death penalty news—–TEXAS

June 12


Top Texas appeals court to hear Austin death penalty case—-At issue is
whether police properly questioned Milton Gobert in 2003 stabbing.

A man facing the death penalty in Travis County in the 2003 stabbing death
of his ex-girlfriend's friend will have his case heard by the Texas Court
of Criminal Appeals, the court announced Wednesday.

The state's highest criminal court will determine whether Milton Dwayne
Gobert's recorded confession to the stabbing of 30-year-old Mel Cotton in
North Austin should be admissible at trial.

At issue is what Gobert said to Austin homicide Detective Michael Burgh
the day after Cotton was found dead.

"I don't want to give up any right, though, if I don't got no lawyer,"
Gobert said, according to court documents.

Burgh and Detective Kerry Scanlon then both asked: "You don't want to
talk?" Gobert then agreed to talk to them and signed a card saying he
understood the rights he was waiving. After a few questions, Scanlon again
asked Gobert if he was sure he wanted to give up his right to a lawyer.
Gobert said he was sure.

During an interview, Gobert said he wrestled a knife away from Cotton and
stabbed her with it, court documents show. Her 5-year-old son also was
stabbed but survived.

Defense lawyers say that Gobert clearly asserted his right to a lawyer and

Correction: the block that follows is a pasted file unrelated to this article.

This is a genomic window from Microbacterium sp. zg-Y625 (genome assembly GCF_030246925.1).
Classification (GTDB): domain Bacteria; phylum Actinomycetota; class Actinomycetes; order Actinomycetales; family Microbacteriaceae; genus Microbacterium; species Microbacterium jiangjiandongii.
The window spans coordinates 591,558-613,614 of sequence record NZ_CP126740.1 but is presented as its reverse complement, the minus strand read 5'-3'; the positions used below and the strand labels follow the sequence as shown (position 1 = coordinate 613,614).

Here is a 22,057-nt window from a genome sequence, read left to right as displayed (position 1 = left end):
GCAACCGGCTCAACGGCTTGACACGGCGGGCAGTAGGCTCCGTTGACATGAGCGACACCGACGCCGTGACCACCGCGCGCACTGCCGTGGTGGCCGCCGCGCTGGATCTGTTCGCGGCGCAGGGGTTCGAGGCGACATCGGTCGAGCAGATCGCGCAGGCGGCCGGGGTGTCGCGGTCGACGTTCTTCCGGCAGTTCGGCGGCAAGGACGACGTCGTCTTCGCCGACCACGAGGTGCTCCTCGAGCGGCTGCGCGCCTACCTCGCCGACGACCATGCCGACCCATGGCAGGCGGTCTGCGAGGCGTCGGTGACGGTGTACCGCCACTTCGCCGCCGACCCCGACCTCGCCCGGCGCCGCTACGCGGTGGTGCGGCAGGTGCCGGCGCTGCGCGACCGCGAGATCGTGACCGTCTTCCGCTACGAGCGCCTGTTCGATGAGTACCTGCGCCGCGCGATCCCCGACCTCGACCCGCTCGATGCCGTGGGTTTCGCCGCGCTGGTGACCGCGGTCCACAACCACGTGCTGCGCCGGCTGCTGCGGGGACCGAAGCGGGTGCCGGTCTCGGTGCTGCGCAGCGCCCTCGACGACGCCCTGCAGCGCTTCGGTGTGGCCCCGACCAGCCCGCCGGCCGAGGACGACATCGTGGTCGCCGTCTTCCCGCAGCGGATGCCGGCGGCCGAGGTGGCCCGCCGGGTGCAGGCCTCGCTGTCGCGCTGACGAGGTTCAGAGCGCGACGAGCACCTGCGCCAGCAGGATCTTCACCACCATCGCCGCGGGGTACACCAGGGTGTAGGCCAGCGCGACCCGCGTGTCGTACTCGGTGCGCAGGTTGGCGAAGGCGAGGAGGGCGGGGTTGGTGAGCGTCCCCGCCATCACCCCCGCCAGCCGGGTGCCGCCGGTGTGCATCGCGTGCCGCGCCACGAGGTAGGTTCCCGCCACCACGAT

that police should have ceased questioning him. Prosecutors say Gobert's
statement about a lawyer was not clear.

In 2006, state District Judge Bob Perkins sided with Gobert's defense
lawyers and ruled that nothing Gobert said could be used at his capital
murder trial.

A three-judge panel of the Austin-based 3rd Court of Appeals in April 2007
affirmed Perkins' ruling. Chief Justice Kenneth Law and Justice Jan
Patterson agreed with Perkins, and Justice David Puryear dissented.

Prosecutors asked the Court of Criminal Appeals to take the case, but
before the 3rd Court forwarded the case up the ladder for review, the
justices took another look.

In October, Law changed his mind and sided with Puryear. The court then
ordered that Gobert's statements could be used during his trial.

Gobert's lawyers then asked the Court of Criminal Appeals to take the
case. With its ruling Wednesday, the court said it would entertain oral
arguments in the case. The date has not been set.

(source: Austin American-Statesman)